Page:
The Gorkhali soldiers under Kaji Kalu Pandey’s command, invaded Kirtipur in May 1757 during peak Dashain festival, advancing by way of Naikap. After wading through the Balkhu Khola (stream), the Gorkhalis met with stiff resistance at Tyanglaphant. Outnumbered, the invaders, however, stood no chance against the combined Newar forces of the Nepal Valley led by Kaji Danuvanta. They had to face a frustrating defeat and retreated—paying a heavy price, though.
The battle that lasted for five hours ended with the death of 400 Gorkhali braves—and the valiant Commander of the Gorkhali forces, Kalu Pandey, slain (Jestha 19, 1814 BS). Prithvi Narayan Shah, too, narrowly escaping death, fled incognito as a sadhu or ascetic to his fort in Nuwakot.
That was a momentous victory for the Newar kingdoms, including Kirtipur. After the retreat of Gorkhali forces, the combined militia of three kingdoms paraded the streets to mark their triumph. They went on to hang Kaji Kalu Pandey’s weapons for display on the walls of the Bagh Bhairav Temple in Kirtipur.
We next stopped by a replica of Mankamana Temple, just 50 yards from the Park. History pages record King Prithvi Narayan Shah built the temple in memory of his most cherished army commander, Kaji Kalu Pandey.
“The last wish of the great warrior at his dying moment, it is said, was to be buried at a vantage point, which commanded a view of both Gorkha and Manakamana Temple,” said an 86-year-old village elder, Jit Bahadur Magar, whom we met at the temple.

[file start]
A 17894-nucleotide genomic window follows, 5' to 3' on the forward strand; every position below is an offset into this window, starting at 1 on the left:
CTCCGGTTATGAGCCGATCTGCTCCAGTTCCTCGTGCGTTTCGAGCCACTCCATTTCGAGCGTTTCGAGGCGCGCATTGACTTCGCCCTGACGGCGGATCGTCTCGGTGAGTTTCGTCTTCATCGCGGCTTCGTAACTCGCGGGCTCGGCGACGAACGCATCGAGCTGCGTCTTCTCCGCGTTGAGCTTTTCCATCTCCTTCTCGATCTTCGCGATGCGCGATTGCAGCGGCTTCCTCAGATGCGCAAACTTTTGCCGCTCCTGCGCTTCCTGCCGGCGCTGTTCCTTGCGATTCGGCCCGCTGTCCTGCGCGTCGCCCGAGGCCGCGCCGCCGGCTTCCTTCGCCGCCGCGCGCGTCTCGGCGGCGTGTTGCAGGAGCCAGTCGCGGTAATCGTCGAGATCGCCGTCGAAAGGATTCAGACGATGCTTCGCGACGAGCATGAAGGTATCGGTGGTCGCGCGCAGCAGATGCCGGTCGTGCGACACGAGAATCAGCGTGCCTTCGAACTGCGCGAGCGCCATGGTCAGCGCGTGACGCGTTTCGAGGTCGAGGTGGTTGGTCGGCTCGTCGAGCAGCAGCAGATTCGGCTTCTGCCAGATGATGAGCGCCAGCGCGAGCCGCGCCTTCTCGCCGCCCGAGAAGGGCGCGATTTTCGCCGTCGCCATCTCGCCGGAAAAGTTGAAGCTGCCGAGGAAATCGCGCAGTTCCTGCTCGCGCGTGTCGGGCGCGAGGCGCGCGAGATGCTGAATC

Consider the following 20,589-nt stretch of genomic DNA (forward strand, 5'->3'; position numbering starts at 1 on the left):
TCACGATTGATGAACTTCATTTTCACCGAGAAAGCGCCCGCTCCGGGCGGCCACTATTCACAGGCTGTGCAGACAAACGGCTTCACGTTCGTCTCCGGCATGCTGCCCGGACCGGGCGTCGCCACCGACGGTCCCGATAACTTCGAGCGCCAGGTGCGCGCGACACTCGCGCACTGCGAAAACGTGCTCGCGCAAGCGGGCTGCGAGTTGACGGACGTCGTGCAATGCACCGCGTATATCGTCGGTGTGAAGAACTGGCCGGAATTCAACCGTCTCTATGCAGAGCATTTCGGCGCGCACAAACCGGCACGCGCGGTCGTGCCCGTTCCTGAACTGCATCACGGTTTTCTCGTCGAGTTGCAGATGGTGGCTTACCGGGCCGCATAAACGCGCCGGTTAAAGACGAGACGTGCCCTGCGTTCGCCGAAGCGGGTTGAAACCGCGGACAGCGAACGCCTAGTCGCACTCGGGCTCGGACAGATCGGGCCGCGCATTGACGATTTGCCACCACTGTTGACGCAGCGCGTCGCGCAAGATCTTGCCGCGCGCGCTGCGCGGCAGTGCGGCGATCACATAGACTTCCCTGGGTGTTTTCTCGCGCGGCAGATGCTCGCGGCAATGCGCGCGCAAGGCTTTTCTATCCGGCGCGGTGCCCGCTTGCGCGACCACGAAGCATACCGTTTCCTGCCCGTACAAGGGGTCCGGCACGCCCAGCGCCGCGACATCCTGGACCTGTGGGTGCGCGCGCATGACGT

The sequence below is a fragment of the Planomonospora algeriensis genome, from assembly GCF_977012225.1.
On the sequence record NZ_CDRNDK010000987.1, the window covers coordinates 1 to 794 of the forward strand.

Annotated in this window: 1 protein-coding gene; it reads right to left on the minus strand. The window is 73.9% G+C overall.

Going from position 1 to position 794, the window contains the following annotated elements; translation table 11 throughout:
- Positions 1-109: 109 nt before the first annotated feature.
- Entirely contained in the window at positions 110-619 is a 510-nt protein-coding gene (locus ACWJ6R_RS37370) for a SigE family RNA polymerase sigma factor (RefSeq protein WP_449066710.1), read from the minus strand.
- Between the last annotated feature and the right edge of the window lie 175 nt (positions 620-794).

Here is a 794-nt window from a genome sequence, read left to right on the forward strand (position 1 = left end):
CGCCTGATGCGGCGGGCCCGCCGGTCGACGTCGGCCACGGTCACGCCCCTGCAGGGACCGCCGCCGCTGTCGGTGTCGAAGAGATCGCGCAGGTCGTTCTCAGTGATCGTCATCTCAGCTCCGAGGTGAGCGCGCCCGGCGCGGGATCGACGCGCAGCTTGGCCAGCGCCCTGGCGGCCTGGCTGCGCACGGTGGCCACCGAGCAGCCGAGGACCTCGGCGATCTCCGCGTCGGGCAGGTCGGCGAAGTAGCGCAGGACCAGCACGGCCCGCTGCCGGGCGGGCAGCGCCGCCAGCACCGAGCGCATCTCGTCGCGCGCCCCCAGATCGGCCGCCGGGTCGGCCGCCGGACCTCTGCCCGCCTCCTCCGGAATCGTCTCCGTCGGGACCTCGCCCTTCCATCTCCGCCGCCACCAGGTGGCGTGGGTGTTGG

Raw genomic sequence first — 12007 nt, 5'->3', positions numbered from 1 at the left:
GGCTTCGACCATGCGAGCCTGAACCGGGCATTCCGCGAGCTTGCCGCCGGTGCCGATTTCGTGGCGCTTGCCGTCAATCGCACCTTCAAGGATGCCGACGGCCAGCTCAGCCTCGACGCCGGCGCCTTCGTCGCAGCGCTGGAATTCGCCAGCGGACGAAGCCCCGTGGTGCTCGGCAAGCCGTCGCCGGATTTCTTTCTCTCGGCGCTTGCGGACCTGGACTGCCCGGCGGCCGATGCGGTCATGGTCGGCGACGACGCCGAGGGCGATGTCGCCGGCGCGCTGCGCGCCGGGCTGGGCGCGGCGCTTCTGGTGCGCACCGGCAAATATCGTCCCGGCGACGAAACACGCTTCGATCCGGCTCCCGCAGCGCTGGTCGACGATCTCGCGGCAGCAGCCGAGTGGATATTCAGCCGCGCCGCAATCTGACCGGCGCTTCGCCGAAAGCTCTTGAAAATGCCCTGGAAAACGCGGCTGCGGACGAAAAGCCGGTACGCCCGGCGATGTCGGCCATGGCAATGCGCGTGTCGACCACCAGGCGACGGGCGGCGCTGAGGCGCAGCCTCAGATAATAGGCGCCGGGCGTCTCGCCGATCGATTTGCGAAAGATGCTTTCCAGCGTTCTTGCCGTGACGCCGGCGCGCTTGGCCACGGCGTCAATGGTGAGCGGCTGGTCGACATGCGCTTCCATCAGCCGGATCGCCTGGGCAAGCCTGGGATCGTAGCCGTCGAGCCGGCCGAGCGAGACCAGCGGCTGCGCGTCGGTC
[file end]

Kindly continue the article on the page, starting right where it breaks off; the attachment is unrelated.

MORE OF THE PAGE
He further told me, the height we stood upon not only commanded a view of Kathmandu, Lalitpur, and Bhaktapur, but on a clear day also allowed visitors to catch a glimpse of Gorkha, Nuwakot, Dhading, and Rasuwa. As we prepared to leave, I looked towards the north-eastern skyline, if I could pick up the Himalayan ranges Dahachok hills boast.
But the blasted shimmering haze completely blanketed the northern skies. Locals claim some of the vantage grounds offer you to clap your eyes on a spectacular sight of the entire Himalayan shebang that includes Ganesh Himal, Jugal, Gaurishankar, Sumeru, Lakpa Dorje, Manasalu, the Mahalangur Range and the Annapurna Range including the iconic Machhapuchare. If weather, of course, permits.
Happier and wiser, we hit the road back home. I kept wondering at Dahachok’s immense diversity. It was not just another locale. Apart from offering a scenic getaway, the boondocks to reconnect with, it paraded a reputed pilgrimage, scriptures from middle ages, and chockful of history all thrown in.
Later, I also learned the foothills of Dahacok hills held ruins of ancient forts and scattered stone slabs in rice fields, which bore letters inscribed in Sanskrit Lichhavi script (400 to 750 CE). Maybe, Lichhavis once ruled there, I figured.
As we rolled down the road, in the orange glow of the setting sun, I caught a glimpse of the sprawling valley. I stopped and watched. “Man, isn’t it just amazing?” I said aloud. Small wonder, the Gorkha ruler was so beset with the vision of hoisting his victory banner over the tempting valley—I mused.
Images, except other sources mentioned in captions, by the author